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Timing of downstream migration and food uptake of juvenile North Sea houting stocked in the Lower Rhine and the Lippe (Germany)

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In 1992 a stocking programme was established to re‐introduce North Sea houting Coregonus oxyrinchus, which disappeared from the River Rhine in the 1940s, in the Lower Rhine. Juvenile North Sea houting have been stocked since 2001 in a gravel pit lake permanently connected to the Lower Rhine, and in the Lippe, a potamal tributary of the Rhine. Monitoring studies showed that the majority of the small North Sea houting left the gravel pit lake within 4 days after stocking. In the Lippe, some of the juveniles were found in the drift immediately after stocking, generally preferring the middle surface areas of the river. Other North Sea houting waited until dawn before they started their downstream migration. Juveniles immediately started to feed on the zooplankton resources in both waters. Pond studies revealed high growth rates of juvenile North Sea houting, ranging from 0·44 to 0·94 mm day−1. This study suggests that the stocking strategies at both waters of the Lower Rhine comply with the requirements of the migration behaviour of juvenile North Sea houting.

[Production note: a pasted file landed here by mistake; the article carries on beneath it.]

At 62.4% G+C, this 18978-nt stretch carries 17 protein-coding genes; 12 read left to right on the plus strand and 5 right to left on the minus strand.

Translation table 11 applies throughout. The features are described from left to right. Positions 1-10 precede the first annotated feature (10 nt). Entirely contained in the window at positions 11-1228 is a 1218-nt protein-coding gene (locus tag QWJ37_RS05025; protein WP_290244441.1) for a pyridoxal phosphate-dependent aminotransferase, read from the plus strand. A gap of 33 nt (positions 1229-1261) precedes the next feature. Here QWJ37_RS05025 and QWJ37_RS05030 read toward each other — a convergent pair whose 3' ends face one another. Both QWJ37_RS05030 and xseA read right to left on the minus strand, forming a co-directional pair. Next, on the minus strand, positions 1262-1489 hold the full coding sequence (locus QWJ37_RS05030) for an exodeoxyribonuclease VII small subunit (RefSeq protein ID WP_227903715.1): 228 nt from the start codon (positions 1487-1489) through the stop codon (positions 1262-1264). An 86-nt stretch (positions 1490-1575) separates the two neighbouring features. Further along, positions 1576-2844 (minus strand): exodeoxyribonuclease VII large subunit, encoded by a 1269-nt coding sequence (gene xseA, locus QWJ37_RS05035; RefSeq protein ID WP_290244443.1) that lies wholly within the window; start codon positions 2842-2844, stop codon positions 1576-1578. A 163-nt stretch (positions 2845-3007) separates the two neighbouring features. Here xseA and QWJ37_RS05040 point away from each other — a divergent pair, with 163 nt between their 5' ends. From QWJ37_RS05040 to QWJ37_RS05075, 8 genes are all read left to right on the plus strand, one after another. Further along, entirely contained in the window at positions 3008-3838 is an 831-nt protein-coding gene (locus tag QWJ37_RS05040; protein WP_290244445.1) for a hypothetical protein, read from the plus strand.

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Keywords: Coregonus oxyrinchus; downstream migration; drift; food; growth; stocking programme

Document Type: Regular Paper

Affiliations: University of Cologne Zoological Institute, General Ecology and Limnology, Research Station Grietherbusch, 46459 Rees-Grietherbusch, Germany

Publication date: 2006-04-01

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